Hi, out there. I have a roundup busting at the seams to see you through the weekend. All links have been quality-tested by me under the harshest conditions to ensure their quality. Let’s do things list-style today, huh? Podcasts First up: A man serving a life sentence for murder decided to pass some time by listening to a podcast. He heard a voice he thought he recognized. He was right. Need something a bit different to try? Archive 81 is a “found footage” podcast that describes itself as being “about horror, cities, and the subconscious.” Oh, and if you...

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BLOTTER | JUNE 20, 2017

Welcome back to your twice-weekly rundown of all things true crime (at least as they relate to page, pod, and screen). We’re going to do something a bit different today. We’ll be taking a closer look at links of interest related to England’s infamous Moors Murders. One of the perpetrators, Ian Brady, died in prison last month at 79. His accomplice, Myra Hindley, has been dead since 2002. With that tangible link to those horrific crimes now gone, it’s worth another look at how the murders affected England then and now. Here are some links of note: • Al-Jazeera...

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BLOTTER | JUNE 14, 2017

Hi, all. I have links, lists, and longreads to see you through the weekend, starting with The New York Times and their true crime summer reading picks. If you’re looking for crime of the fictional kind, they have that, too. Movies more your thing? Lately they are for me. Oxygen has a list of 10 true crime classics from the 80s, including I Know My First Name is Steven, which was responsible for a fair share of my middle school nightmares. As you may or may not remember, Steven’s brother later went on to become a serial killer. The...

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BLOTTER | JUNE 12, 2017

Hi, guys! [said sheepishly] Last week’s summer Friday turned into a week-long break from the crime scene on Audiences Everywhere, but I never stopped collecting links 4 U. In the meantime, I also had jury duty, and likely sensing my deep expertise in all things crime, I never got called to a case, but did enjoy a full day of reading and relaxing in the surprisingly well-appointed courthouse for Brooklyn (they have charging stations). But back to those links. In further proof that interest in true crime just keeps getting more meta, the Palm Beach County Sheriff’s Office recently...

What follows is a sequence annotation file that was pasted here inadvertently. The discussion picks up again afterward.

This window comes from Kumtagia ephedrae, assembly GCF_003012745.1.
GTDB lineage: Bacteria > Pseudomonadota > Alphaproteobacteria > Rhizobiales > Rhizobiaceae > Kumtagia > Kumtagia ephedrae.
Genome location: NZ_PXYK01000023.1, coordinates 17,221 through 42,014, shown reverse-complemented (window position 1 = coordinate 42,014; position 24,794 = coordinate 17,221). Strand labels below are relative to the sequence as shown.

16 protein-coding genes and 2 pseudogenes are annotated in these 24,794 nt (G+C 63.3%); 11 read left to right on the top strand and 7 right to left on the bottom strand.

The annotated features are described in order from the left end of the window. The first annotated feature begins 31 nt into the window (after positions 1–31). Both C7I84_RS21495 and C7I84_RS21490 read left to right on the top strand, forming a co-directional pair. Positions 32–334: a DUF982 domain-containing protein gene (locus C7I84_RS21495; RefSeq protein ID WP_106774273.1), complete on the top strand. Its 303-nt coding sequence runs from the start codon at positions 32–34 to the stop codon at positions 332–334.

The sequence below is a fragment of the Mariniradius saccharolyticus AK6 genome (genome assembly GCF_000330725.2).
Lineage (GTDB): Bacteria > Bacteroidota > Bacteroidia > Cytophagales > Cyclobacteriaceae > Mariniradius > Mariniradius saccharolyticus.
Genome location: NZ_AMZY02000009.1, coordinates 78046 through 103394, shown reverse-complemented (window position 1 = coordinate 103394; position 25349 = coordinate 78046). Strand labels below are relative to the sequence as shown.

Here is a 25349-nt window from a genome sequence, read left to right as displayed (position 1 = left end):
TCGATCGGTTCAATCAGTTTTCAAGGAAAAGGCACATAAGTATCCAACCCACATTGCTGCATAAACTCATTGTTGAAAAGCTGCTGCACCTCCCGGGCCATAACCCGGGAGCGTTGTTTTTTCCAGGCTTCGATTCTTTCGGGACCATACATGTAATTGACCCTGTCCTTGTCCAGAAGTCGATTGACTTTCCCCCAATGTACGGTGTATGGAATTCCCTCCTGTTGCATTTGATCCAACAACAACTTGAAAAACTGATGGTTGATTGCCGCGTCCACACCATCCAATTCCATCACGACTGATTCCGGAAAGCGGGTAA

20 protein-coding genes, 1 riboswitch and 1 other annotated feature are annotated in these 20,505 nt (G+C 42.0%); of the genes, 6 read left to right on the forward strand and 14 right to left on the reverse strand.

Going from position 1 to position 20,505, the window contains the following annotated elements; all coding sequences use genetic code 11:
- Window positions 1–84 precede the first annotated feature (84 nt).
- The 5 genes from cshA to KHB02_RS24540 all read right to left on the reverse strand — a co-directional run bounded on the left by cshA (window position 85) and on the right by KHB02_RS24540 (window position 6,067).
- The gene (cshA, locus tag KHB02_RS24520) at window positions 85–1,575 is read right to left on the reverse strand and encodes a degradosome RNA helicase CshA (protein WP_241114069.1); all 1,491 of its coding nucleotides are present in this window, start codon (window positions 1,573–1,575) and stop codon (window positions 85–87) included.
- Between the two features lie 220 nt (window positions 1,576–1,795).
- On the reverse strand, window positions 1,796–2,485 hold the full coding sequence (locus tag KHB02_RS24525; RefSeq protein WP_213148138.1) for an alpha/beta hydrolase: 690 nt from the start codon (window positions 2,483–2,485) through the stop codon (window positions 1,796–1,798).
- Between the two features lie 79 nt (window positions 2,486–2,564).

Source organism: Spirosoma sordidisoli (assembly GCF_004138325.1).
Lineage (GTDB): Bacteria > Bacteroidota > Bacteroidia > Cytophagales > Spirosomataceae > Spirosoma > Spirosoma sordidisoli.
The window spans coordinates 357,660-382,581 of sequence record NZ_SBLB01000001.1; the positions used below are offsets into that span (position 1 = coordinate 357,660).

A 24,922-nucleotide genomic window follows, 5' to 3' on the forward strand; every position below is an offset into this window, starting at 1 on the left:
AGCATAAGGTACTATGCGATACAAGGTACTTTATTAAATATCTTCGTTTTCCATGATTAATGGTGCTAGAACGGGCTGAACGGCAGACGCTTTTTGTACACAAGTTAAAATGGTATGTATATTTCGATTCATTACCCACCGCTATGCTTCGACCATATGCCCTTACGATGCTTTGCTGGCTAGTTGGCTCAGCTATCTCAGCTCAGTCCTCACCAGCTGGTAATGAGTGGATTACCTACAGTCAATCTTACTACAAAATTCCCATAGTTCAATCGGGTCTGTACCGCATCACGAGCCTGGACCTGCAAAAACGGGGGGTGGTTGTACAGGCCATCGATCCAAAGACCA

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BLOTTER | JUNE 1, 2017

Happy June! This is our twentieth installment of Blotter—thanks for reading—so we’re going to try and pack a lot in. Deep breath, here goes: In podcasts, Forbes talked with Maria Konnikova, host of the excellent show The Grift, about the screwy mental distortion of interviewing the most convincing liars in the game. I just began listening to They Walk Among Us, a UK podcast about some of Britain’s most intriguing cases and I’m hooked, if you need a new show. Also, be sure to look for AE’s Becky Belzile on Pop Culture Case Study this week, talking Patty Jenkins’ Monster,...

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BLOTTER | MAY 30

Welcome back from the long weekend! I hope yours was restful and that your highlights are starting to come in nicely and that the AC in the movie theater was ice cold. Me, I’m writing this before Memorial Day but I’ll be reading Po Bronson’s What Should I Do With My Life?—A.K.A.  the book on every June bookstore endcap—on my break, so I’m sure I will have everything figured out by the time you’re reading this. But on to crime that isn’t my professional life. This week, The Intercept told the bizarre story of a documentary made about the...

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BLOTTER | MAY 25

How’s your day going? Slowly? The long weekend (at least in the States) is almost here. Patience. I’ve got some true crime links to pass the time. A VICE roundup of the fall TV shows they’re excited about is entitled “All the Dumb TV Shows I’m Going to Watch This Fall” and includes Law & Order True Crime: The Menendez Murders, which, same. We’ve seen film as a form of advocacy before, but few filmmakers have had as much success garnering attention for the wrongly convicted as Shawn Rech. Here’s a fascinating profile from XY about his work, his...

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The Keepers Elevates the True Crime Documentary by Challenging the Trope of Victimhood

True crime, as a genre, gets a bad rap. It’s wholly deserved. I say this as both a fan, and a person who writes about it critically on a weekly basis. I’m constantly on the lookout for the latest news of any projects that fall into the sometimes-nebulous category of “true crime.” It’s harder than it seems. Is a news report of a crime in of itself “true crime?” Semantically, yes. Realistically, no. I subscribe to a Google News Alert for the phrase. Here are the headlines for some recent results: “Colorado Man Allegedly Kills 4-Year-Old Nephew with Axe”...